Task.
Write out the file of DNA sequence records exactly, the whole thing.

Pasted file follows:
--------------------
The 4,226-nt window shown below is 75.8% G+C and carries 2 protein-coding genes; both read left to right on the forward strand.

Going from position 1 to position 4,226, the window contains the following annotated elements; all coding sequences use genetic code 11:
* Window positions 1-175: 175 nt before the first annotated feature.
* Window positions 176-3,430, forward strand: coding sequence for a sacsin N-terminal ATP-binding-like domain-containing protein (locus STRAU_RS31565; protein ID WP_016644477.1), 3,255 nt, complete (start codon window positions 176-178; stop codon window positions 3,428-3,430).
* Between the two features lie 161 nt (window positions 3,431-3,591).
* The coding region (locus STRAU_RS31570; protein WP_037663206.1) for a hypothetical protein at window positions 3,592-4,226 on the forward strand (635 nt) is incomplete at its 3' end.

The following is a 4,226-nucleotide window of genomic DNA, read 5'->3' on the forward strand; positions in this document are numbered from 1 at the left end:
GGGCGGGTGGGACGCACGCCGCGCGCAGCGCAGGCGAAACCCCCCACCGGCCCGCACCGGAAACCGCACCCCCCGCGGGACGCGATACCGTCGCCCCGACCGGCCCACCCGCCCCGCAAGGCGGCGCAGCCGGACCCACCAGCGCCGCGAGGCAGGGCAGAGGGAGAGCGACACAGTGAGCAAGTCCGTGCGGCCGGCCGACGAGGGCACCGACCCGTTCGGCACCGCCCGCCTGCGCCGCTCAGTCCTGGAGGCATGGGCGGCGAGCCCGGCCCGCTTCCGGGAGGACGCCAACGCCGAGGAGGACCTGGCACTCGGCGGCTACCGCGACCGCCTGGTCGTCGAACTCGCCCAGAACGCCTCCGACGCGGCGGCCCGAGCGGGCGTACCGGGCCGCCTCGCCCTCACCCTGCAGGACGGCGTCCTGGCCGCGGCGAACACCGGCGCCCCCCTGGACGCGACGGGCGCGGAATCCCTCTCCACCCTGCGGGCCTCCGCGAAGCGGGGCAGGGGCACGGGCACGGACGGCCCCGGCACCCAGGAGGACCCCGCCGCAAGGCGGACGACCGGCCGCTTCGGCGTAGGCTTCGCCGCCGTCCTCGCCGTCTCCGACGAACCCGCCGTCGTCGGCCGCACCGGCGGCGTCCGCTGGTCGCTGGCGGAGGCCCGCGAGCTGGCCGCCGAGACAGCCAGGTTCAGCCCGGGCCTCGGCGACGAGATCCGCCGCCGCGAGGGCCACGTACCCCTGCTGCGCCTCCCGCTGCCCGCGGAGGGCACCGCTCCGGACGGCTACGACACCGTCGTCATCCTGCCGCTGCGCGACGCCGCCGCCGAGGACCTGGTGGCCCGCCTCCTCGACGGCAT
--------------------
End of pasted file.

The 4,226-nt window shown below is 75.8% G+C and carries 2 protein-coding genes; both read left to right on the forward strand.

Going from position 1 to position 4,226, the window contains the following annotated elements; all coding sequences use genetic code 11:
* Window positions 1-175: 175 nt before the first annotated feature.
* Window positions 176-3,430, forward strand: coding sequence for a sacsin N-terminal ATP-binding-like domain-containing protein (locus STRAU_RS31565; protein ID WP_016644477.1), 3,255 nt, complete (start codon window positions 176-178; stop codon window positions 3,428-3,430).
* Between the two features lie 161 nt (window positions 3,431-3,591).
* The coding region (locus STRAU_RS31570; protein WP_037663206.1) for a hypothetical protein at window positions 3,592-4,226 on the forward strand (635 nt) is incomplete at its 3' end.

The following is a 4,226-nucleotide window of genomic DNA, read 5'->3' on the forward strand; positions in this document are numbered from 1 at the left end:
GGGCGGGTGGGACGCACGCCGCGCGCAGCGCAGGCGAAACCCCCCACCGGCCCGCACCGGAAACCGCACCCCCCGCGGGACGCGATACCGTCGCCCCGACCGGCCCACCCGCCCCGCAAGGCGGCGCAGCCGGACCCACCAGCGCCGCGAGGCAGGGCAGAGGGAGAGCGACACAGTGAGCAAGTCCGTGCGGCCGGCCGACGAGGGCACCGACCCGTTCGGCACCGCCCGCCTGCGCCGCTCAGTCCTGGAGGCATGGGCGGCGAGCCCGGCCCGCTTCCGGGAGGACGCCAACGCCGAGGAGGACCTGGCACTCGGCGGCTACCGCGACCGCCTGGTCGTCGAACTCGCCCAGAACGCCTCCGACGCGGCGGCCCGAGCGGGCGTACCGGGCCGCCTCGCCCTCACCCTGCAGGACGGCGTCCTGGCCGCGGCGAACACCGGCGCCCCCCTGGACGCGACGGGCGCGGAATCCCTCTCCACCCTGCGGGCCTCCGCGAAGCGGGGCAGGGGCACGGGCACGGACGGCCCCGGCACCCAGGAGGACCCCGCCGCAAGGCGGACGACCGGCCGCTTCGGCGTAGGCTTCGCCGCCGTCCTCGCCGTCTCCGACGAACCCGCCGTCGTCGGCCGCACCGGCGGCGTCCGCTGGTCGCTGGCGGAGGCCCGCGAGCTGGCCGCCGAGACAGCCAGGTTCAGCCCGGGCCTCGGCGACGAGATCCGCCGCCGCGAGGGCCACGTACCCCTGCTGCGCCTCCCGCTGCCCGCGGAGGGCACCGCTCCGGACGGCTACGACACCGTCGTCATCCTGCCGCTGCGCGACGCCGCCGCCGAGGACCTGGTGGCCCGCCTCCTCGACGGCAT